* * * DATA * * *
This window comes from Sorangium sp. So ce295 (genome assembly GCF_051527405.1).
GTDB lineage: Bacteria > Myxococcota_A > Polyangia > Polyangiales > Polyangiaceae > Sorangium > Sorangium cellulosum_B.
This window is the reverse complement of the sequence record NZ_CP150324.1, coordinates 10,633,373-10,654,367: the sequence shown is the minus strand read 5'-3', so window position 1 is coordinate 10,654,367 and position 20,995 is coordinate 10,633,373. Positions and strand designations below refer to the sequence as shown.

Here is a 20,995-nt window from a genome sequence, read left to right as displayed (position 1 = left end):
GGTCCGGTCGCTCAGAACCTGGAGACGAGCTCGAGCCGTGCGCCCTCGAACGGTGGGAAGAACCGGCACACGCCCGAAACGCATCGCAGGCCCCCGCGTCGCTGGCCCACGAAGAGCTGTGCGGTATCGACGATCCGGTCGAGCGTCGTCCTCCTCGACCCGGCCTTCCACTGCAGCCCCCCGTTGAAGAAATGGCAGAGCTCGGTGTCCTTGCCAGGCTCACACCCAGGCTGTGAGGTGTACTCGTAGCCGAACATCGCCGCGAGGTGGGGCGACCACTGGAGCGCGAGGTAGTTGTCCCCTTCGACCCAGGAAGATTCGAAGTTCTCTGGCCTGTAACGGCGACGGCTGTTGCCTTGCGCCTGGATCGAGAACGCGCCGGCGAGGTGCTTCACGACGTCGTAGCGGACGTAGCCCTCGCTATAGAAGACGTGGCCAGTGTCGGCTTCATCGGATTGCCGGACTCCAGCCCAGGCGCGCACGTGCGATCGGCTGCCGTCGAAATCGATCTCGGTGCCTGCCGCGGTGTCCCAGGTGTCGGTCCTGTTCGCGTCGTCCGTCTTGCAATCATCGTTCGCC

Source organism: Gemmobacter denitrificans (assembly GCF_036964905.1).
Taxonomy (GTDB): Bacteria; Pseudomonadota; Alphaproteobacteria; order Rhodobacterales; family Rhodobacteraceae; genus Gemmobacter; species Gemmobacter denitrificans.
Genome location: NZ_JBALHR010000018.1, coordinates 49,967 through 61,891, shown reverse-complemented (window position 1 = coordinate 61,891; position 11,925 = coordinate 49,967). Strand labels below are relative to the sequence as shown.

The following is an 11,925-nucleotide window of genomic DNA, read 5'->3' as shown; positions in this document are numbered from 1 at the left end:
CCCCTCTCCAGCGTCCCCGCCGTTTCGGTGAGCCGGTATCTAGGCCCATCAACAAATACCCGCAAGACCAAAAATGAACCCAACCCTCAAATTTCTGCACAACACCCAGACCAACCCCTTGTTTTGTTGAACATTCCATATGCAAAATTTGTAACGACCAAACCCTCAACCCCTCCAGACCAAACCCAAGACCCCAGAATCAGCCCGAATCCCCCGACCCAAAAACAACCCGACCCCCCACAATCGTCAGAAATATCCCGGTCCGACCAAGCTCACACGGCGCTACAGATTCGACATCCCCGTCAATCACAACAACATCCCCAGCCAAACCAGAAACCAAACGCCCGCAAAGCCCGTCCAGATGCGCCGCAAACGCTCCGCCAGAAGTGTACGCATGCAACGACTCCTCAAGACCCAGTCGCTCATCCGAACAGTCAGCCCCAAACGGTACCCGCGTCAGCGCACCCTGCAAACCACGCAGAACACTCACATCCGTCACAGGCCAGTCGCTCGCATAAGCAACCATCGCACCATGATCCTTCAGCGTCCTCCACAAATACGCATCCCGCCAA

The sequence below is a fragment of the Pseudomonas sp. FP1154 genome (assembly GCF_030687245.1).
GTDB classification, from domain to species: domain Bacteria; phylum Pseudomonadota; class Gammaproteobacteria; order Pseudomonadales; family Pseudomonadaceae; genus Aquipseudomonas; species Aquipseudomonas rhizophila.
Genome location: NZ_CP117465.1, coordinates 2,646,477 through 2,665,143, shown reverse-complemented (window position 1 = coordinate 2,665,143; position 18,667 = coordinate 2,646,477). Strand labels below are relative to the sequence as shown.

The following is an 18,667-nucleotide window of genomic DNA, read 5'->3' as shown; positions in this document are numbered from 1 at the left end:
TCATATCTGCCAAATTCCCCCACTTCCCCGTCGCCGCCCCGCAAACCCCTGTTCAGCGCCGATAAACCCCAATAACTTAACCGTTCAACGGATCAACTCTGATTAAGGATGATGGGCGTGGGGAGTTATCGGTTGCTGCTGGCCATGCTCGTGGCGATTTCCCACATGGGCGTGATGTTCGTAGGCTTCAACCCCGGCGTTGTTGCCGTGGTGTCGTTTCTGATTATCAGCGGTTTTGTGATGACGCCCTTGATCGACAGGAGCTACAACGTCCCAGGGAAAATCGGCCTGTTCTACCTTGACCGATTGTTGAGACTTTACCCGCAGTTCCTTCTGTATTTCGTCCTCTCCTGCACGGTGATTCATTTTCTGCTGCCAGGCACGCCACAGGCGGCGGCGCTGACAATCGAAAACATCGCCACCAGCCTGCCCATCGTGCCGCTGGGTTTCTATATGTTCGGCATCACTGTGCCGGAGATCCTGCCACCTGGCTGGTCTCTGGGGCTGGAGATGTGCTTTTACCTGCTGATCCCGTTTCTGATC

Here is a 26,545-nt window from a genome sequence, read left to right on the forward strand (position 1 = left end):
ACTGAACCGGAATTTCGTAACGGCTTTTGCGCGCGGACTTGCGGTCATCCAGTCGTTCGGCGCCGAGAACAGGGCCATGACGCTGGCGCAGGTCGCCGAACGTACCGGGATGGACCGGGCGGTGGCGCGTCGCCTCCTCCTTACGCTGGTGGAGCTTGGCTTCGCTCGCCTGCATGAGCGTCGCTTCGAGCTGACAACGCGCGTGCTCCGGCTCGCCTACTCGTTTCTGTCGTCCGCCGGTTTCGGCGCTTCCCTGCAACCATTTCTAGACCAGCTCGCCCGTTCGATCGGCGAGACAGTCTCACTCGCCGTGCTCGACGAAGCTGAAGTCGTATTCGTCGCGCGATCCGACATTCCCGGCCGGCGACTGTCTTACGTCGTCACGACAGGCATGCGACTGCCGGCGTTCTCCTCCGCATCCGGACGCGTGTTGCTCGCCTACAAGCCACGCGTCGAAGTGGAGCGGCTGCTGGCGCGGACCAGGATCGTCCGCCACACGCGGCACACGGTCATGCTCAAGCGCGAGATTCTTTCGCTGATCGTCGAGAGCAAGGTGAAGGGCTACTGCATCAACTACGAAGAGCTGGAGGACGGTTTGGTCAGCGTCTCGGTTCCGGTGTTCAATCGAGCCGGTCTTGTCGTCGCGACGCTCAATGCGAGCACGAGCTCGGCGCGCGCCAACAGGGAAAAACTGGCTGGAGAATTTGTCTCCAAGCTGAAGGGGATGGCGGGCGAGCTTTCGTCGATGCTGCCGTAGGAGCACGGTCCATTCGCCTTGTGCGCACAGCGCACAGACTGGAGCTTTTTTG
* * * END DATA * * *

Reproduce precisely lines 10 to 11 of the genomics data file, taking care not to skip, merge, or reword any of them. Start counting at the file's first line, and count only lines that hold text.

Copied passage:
CCCCTCTCCAGCGTCCCCGCCGTTTCGGTGAGCCGGTATCTAGGCCCATCAACAAATACCCGCAAGACCAAAAATGAACCCAACCCTCAAATTTCTGCACAACACCCAGACCAACCCCTTGTTTTGTTGAACATTCCATATGCAAAATTTGTAACGACCAAACCCTCAACCCCTCCAGACCAAACCCAAGACCCCAGAATCAGCCCGAATCCCCCGACCCAAAAACAACCCGACCCCCCACAATCGTCAGAAATATCCCGGTCCGACCAAGCTCACACGGCGCTACAGATTCGACATCCCCGTCAATCACAACAACATCCCCAGCCAAACCAGAAACCAAACGCCCGCAAAGCCCGTCCAGATGCGCCGCAAACGCTCCGCCAGAAGTGTACGCATGCAACGACTCCTCAAGACCCAGTCGCTCATCCGAACAGTCAGCCCCAAACGGTACCCGCGTCAGCGCACCCTGCAAACCACGCAGAACACTCACATCCGTCACAGGCCAGTCGCTCGCATAAGCAACCATCGCACCATGATCCTTCAGCGTCCTCCACAAATACGCATCCCGCCAA

The sequence below is a fragment of the Pseudomonas sp. FP1154 genome (assembly GCF_030687245.1).